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How to choose and use a walker


Walkers benefit those with impaired balance, weakness, pain or poor endurance. Here’s help for selecting and maneuvering one properly:


Understand the options. There are two main types of walkers: standard, which has no wheels; and rolling, which has wheels. In general, the standard walker provides more stability but tends to require more energy. Rolling walkers are more energy efficient and allow for a more normal walking pattern. A physical therapist can advise on the type of walker best suited to the person.

 Rolling walkers come with two or four wheels, which may be fixed or swivel, and a variety of wheel diameters. Typically, rolling walkers with fixed five-inch wheels on the front legs are recommended. In order to help the walker slide more easily over the ground, either “glides” or tennis balls can be placed over the rubber caps of the rear legs. Glides are more helpful on carpet, whereas tennis balls are better for wood or tile surfaces but wear out quickly if the walker is used out-of-doors.


Adjust the height. It is important to adjust the walker properly to the height of the person using it. To do this, have the person stand with arms resting at his or her sides and adjust it so that the handles are at the height of the person’s wrist. When her hands are on the walker, the user’s elbows should be slightly bent.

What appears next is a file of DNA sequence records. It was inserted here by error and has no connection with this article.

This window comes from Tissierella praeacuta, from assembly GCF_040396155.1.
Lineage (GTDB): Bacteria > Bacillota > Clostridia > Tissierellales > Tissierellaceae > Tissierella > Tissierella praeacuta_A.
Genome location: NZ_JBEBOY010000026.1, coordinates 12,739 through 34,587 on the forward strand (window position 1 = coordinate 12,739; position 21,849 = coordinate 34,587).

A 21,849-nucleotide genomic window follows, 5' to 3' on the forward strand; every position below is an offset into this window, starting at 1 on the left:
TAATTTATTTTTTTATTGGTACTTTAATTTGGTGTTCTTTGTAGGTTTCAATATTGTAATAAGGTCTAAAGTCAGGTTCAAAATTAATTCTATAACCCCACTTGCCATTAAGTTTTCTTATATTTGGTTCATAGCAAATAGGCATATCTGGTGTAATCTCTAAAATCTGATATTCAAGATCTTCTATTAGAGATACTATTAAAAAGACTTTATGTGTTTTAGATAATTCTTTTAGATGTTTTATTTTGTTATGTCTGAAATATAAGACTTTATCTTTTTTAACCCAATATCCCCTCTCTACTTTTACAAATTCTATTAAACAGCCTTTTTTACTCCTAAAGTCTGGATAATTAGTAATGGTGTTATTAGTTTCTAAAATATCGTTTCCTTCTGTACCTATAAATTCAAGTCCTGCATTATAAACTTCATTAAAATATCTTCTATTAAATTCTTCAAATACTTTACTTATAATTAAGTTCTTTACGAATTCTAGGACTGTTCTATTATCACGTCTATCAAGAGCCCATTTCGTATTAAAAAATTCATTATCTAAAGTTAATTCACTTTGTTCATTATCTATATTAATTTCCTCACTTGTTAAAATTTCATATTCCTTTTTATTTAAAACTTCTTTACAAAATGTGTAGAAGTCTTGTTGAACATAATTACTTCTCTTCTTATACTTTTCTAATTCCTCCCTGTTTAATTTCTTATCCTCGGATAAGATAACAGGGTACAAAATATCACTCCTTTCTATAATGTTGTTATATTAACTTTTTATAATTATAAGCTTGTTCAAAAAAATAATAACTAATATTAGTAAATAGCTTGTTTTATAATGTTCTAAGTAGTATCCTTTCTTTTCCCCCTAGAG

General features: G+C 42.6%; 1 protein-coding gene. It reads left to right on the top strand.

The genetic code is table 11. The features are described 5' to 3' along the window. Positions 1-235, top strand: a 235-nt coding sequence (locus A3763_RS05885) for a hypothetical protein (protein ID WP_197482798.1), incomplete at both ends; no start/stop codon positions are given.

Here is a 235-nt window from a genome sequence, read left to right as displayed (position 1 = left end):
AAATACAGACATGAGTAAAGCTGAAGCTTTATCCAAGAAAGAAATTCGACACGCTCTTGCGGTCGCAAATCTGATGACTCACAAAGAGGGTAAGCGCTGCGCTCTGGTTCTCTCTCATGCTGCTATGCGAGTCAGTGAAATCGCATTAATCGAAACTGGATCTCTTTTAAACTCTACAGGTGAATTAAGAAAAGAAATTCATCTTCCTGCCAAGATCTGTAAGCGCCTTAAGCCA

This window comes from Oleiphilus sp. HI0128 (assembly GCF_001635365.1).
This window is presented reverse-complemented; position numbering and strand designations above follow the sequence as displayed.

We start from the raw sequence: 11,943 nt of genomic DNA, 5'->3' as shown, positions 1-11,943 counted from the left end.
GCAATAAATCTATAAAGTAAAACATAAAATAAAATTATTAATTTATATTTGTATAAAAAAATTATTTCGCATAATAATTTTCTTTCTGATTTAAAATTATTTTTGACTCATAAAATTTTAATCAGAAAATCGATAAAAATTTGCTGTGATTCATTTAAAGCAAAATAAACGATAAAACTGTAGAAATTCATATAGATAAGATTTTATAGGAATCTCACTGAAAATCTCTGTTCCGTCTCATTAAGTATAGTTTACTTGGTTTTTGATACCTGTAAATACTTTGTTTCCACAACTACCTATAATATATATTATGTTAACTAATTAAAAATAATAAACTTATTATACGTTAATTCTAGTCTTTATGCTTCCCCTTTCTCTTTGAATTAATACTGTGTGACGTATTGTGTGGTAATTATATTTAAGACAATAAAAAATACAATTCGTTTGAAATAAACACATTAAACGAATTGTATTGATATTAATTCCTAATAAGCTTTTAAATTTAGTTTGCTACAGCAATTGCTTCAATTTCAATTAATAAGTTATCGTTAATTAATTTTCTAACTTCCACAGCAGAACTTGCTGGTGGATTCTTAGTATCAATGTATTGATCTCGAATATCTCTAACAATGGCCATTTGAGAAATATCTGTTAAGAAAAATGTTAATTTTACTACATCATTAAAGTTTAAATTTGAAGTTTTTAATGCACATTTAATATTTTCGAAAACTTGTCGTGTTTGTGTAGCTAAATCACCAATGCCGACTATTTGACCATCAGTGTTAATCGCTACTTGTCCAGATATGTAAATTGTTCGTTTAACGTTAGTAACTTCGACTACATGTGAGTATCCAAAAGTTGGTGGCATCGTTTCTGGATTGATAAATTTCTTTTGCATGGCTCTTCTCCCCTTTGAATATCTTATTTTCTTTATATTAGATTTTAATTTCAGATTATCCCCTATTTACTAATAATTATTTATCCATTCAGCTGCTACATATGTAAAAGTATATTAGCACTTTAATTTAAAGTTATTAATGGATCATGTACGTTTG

Teach proper sequencing. Generally, the standard walker is advanced by picking it up and placing it back down so that the rear legs of the walker are approximately in line with the person’s toes. (Remind the user not to let the walker get too far ahead of her.) Next, she should advance the weaker or more painful leg, followed by the stronger or less painful leg. If there is neither weakness nor pain, the person should simply take two steps after advancing the standard walker as described above and repeat; if using a rolling walker, she would push the walker ahead so that the back legs line up with her toes, take two steps and repeat, or push and walk continuously as if pushing a shopping cart.